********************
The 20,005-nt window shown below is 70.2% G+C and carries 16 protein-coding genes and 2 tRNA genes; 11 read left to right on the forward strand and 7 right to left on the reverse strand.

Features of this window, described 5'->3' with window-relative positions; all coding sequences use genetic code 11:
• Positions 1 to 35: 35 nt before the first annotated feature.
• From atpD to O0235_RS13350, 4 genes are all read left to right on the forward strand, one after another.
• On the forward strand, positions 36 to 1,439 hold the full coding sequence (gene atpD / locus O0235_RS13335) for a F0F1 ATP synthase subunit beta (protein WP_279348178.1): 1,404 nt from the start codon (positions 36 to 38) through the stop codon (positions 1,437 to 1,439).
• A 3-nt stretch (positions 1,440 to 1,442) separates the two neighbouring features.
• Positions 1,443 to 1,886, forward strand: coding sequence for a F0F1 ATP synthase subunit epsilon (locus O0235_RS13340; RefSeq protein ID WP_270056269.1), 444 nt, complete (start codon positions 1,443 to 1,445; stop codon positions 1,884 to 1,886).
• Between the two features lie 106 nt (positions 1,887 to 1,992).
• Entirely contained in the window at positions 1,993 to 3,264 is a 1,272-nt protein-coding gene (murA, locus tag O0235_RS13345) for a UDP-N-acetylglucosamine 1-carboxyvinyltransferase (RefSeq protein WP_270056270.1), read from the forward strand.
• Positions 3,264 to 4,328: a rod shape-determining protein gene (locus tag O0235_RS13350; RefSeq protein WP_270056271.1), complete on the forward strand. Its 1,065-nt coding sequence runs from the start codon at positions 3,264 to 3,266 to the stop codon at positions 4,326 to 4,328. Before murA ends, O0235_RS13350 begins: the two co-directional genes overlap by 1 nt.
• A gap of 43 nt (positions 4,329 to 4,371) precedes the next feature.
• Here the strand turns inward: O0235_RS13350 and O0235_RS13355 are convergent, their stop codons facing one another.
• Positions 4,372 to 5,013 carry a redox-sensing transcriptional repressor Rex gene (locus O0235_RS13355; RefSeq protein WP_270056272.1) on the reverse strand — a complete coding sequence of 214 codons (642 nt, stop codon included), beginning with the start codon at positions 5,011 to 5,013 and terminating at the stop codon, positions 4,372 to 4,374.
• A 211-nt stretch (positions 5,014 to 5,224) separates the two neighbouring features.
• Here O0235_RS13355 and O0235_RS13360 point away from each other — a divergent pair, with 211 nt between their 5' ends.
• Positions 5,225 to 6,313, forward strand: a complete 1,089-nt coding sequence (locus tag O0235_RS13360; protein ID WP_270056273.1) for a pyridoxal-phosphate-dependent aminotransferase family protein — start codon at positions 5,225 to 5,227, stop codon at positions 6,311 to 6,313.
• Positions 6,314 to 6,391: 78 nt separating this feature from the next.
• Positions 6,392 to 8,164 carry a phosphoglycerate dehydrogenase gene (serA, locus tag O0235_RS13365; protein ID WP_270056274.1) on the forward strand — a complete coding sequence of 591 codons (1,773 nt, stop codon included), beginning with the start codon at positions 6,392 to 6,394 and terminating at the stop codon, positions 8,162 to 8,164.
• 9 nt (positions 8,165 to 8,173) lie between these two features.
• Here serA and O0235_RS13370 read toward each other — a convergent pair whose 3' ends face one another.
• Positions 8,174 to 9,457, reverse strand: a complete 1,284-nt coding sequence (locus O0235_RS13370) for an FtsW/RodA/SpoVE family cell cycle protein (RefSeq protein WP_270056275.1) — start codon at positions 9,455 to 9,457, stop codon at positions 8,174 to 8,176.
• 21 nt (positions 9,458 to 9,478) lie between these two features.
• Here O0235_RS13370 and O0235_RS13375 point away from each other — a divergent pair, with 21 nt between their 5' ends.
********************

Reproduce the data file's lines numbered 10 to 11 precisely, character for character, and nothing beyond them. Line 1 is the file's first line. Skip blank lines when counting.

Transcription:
• Positions 3,264 to 4,328: a rod shape-determining protein gene (locus tag O0235_RS13350; RefSeq protein WP_270056271.1), complete on the forward strand. Its 1,065-nt coding sequence runs from the start codon at positions 3,264 to 3,266 to the stop codon at positions 4,326 to 4,328. Before murA ends, O0235_RS13350 begins: the two co-directional genes overlap by 1 nt.
• A gap of 43 nt (positions 4,329 to 4,371) precedes the next feature.